OMCA Blog: Posts tagged "photography"

  • Binders of Dorothea Lange's contact sheets archived in the Oakland Museum of California collections
    August 18, 2017
    Housing Dorothea Lange’s entire collection, the Oakland Museum of California gets extra close-up interactions with the art. Two of OMCA’s team played extra hands-on roles in producing never-seen-before prints for Politics of Seeing.  
  • Installation shot inside Oakland Museum of California's exhibition of Dorothea Lange photography
    July 27, 2017
    OMCA is home to photographer Dorothea Lange’s entire personal archive. That’s 25,000 negatives, 6,000 vintage prints, field notes, and memorabilia! Our exhibition Dorothea Lange: Politics of Seeing celebrates the museum’s acquisition of the collection fifty years ago. We asked curator Drew Johnson to share what it was like to curate the show.  
  • Woman looking pensive holding two children. Migrant Monther by Dorothea Lange, collection of the Oakland Museum of Caliofornia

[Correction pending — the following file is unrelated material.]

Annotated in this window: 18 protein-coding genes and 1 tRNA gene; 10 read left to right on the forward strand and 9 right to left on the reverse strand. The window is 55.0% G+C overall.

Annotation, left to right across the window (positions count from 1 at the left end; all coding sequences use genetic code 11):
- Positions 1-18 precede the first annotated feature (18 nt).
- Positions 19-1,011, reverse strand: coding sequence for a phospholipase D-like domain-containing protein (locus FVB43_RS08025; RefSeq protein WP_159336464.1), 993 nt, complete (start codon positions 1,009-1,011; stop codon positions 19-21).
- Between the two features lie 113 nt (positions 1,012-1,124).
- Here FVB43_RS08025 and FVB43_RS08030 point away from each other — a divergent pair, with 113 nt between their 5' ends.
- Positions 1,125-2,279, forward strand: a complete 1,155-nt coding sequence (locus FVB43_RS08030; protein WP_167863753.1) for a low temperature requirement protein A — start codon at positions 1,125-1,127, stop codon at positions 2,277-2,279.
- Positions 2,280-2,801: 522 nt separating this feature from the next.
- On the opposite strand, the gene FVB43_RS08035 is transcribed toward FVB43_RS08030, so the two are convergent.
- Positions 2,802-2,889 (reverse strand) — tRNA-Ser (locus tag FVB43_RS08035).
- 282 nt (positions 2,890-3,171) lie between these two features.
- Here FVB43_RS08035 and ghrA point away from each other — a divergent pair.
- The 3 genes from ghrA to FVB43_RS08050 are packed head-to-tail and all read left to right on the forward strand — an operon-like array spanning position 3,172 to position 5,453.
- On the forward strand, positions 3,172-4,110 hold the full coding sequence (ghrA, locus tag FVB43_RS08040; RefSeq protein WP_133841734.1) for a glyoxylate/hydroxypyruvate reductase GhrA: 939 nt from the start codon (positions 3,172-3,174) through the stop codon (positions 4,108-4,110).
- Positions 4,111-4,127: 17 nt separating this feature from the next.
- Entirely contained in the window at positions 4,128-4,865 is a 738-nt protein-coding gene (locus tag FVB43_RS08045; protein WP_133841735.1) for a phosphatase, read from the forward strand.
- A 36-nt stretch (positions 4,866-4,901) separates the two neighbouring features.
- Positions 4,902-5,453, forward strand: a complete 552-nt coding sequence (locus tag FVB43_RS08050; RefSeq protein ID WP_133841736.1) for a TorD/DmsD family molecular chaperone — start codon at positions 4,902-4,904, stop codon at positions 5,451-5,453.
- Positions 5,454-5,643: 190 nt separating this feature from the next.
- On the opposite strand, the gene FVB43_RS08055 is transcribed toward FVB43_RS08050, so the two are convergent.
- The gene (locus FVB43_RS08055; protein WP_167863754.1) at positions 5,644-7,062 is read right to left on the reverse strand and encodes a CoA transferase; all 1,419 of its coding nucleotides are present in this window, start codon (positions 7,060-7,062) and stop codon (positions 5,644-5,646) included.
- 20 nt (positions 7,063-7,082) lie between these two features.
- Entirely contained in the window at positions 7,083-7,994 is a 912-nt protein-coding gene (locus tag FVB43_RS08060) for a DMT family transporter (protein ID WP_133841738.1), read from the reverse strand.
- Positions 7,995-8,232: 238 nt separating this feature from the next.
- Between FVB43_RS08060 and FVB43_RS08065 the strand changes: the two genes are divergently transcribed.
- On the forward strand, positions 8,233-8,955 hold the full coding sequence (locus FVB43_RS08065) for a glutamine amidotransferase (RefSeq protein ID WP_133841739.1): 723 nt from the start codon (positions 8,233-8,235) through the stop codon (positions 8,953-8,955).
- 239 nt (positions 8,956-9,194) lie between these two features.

July 27, 2017
    Watch archival video interviews with Dorothea Lange, one of the greatest American photographers, speaking about her belief of how empathy and compassion—focused through art—can trigger political action and social change. 
  • Dorothea Lange holding a camera sitting on top of a car in Texas
    June 23, 2017
    Best known for her iconic images of migrant farmworkers during the Depression, the Bay Area-based Dorothea Lange also photographed the urban homeless and Japanese-Americans incarcerated during World War II. Her work further addressed community displacement and the urban criminal justice system, reflecting its racial and class issues.
  • Kenneth Green, Sr., untitled (self-portrait). Courtesy of Kenneth Green, Jr.
    November 17, 2016
    Kenneth Green, Sr. was the first African American staff photographer at The Oakland Tribune. He documented cultural and civic life in Oakland from 1968 until his tragic death in 1982 at the age of 40. Green’s photography included images of history-making candidates like Ron Dellums and the beginning of the Black Panther Party.